The structural steel frame of the 80 Collins Street building allows it to cantilever over prime Melbourne street space.
Due for completion in 2020, the 80 Collins Street building in Melbourne features a unique cantilevering design and a large floor area that projects over heritage street levels. The design of the building is being made possible with the use of structural steel.
InfraBuild Steel Centre’s (formerly LIBERTY OneSteel Metalcentre) Maurice Pessot says approximately 6000 tonnes of steel has been used in construction, of which 4500 tonnes is locally supplied product. Three thousand tonnes of HRS (hot rolled structural) steel was specified, as well as 1000 tonnes of welded structurals and 500 tonnes of plate, tube and merchant bar.
One hundred per cent processed by InfraBuild Steel Centre
Maurice says processing of steel product prior to delivery to fabricator GFC Industries was an important part of InfraBuild Steel Centre’s service offering.
“We have overseen processing of 100 per cent of our steel product, including cutting, drilling and notching on the robotic coper at our Scoresby location,” Maurice says. “Our beamline and bandsaw have also been used to process beam and merchant bar sections, which has meant coordination of processing across three different machines to suit GFC’s requirements.
“We also worked closely with GFC in relation to the use of NC files, which meant there was no manual programming of the machinery required,” he says. “Significant daily communication was essential to ensure the correct stages were being processed in order, as well as to adapt to urgent day-to-day site requirements and drawing changes.”
GFC Industries’ Ron Kandell says the unique design of 80 Collins Street has brought with it a number of challenges.
“The building comes up vertically and then it cantilevers out over existing heritage buildings before going up another 31 levels, thus providing 30 per cent additional floor area,” Ron says. “The support structure had to deal with significant loads and required a lot of heavy steel product and fabrication.”
Ron says he expects the steel fabrication component to wrap up in May in time for the building’s completion later this year. “We’ve been extremely busy in executing this project, but I’m happy to say it’s taken a concerted team effort to get the project to where it is currently.”
The 80 Collins Street project is one of three contracts to supply GFC Industries that InfraBuild Steel Centre has managed at the same time. It has meant comprehensive inventory management has taken on greater significance than usual, Maurice says.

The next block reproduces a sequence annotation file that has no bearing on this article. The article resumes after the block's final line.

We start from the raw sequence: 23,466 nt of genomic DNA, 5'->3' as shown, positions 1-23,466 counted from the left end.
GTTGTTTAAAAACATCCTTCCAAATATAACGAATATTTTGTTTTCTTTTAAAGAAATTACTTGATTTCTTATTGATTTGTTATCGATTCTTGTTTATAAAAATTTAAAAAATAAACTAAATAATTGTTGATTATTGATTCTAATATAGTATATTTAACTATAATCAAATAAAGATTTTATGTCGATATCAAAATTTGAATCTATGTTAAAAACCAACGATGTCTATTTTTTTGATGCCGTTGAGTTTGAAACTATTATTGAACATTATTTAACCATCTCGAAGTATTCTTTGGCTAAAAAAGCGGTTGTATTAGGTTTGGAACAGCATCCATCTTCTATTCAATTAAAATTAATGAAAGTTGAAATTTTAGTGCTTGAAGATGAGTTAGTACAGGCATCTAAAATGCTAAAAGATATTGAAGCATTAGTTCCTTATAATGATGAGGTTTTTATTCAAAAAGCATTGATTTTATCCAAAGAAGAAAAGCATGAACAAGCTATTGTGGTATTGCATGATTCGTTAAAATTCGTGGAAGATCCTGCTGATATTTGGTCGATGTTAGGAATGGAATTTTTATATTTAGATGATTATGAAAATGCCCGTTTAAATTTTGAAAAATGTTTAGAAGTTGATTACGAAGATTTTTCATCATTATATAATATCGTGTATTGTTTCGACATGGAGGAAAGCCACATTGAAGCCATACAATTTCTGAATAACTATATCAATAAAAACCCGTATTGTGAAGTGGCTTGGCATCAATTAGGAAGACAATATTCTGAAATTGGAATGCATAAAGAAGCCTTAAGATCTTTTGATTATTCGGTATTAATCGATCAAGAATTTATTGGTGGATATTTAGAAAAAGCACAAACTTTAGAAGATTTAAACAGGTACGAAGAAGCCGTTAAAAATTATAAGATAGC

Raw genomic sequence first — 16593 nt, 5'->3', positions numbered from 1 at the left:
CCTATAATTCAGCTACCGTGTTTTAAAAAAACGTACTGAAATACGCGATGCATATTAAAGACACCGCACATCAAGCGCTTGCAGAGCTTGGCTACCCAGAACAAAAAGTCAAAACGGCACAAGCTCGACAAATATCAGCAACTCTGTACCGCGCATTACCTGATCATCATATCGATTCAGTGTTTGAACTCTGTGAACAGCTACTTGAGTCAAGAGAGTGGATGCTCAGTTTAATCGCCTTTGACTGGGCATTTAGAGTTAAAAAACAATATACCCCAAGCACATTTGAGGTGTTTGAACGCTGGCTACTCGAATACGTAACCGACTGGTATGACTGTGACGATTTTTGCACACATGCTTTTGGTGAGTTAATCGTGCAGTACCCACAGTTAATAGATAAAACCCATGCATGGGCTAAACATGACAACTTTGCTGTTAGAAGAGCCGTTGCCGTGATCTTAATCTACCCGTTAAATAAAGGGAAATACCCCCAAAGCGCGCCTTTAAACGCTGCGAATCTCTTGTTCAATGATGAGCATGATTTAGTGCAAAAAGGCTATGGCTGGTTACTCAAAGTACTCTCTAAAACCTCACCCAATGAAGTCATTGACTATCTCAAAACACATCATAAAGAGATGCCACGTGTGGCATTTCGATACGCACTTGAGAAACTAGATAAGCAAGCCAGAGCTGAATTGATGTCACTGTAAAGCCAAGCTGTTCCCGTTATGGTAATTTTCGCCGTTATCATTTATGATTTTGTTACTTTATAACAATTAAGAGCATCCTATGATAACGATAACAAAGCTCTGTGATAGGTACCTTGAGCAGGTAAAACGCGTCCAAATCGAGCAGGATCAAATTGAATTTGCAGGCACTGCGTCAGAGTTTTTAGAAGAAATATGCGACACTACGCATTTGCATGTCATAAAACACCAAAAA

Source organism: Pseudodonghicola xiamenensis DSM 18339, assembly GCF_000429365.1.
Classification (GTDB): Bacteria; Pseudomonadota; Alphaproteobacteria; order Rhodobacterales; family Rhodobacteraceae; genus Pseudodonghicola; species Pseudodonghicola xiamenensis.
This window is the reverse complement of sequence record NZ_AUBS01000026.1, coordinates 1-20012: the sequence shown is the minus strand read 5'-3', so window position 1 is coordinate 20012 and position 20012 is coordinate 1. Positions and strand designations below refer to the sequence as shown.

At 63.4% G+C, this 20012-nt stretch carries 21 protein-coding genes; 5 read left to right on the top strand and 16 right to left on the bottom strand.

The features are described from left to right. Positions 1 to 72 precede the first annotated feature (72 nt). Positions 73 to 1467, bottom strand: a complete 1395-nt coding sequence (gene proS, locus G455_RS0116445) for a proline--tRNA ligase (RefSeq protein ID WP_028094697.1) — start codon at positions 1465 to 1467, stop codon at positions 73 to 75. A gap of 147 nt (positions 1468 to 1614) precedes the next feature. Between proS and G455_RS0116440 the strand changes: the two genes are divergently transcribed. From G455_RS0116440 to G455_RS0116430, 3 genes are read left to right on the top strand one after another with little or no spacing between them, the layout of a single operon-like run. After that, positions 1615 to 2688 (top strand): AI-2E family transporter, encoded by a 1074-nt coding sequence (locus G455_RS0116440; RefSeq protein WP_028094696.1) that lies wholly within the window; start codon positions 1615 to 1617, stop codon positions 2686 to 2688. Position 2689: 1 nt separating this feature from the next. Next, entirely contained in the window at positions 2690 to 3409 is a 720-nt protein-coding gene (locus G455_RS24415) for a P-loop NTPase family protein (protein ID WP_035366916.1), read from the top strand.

“There were a couple of important sections we needed to supply, one of which was 410UB 59 in 10.5m lengths, which GFC required 1000 units of,” he says. “Normally, it’s unusual to have that level of repetition and getting hold of that much volume of one section can be tricky. Making sure the right stock levels met the customer’s expectations, while not overloading our bulk stock and Melbourne warehouses, was key.”
GFC has been extremely happy with the quality of the processed product delivered to the project, particularly given the timeline for completion. “We have needed a close relationship with InfraBuild Steel Centre to ensure we have received the deliverables we need, not just for this project, but the two others going through at the same time,” Ron says.
Landmark building for Collins Street
The new development represents the first time Collins Street has seen a new office building constructed in two decades. The 32-storey South Tower forms one of four parts of the development. Comprising 42,000sqm of leasable premium-grade office space, the South Tower aims to be the first 6 Green Star commercial building in the district. Also making up the development are a 19-storey boutique hotel belonging to Singapore-based hotelier SilverNeedle’s NEXT chain of hotels, an existing commercial tower that is undergoing renovations, and a podium base with 5000sqm of street-level retail and commercial space that links the entire block.
The 80 Collins Street design team, led by architect firm Woods Bagot, has envisioned the South Tower with a faceted, glass exterior and a frame that incorporates a rectilinear super grid that continues through to the podium base. The building is stabilised by an additional diagonal bracing structure and transfer points in the building exoskeleton.
Stuart Miller, Director at developer QICGRE, said the tower will have flexible floor plates with inter-floor links, allowing occupants to engineer their space for engagement and collaboration.
QICGRE has already secured Macquarie as the anchor tenant for approximately 6000sqm of commercial office space. Last month it also announced that an upmarket restaurant will anchor the retail component of the project, spanning several levels over 2000sqm and with terraces and views across the city’s Collins and Exhibition streets.
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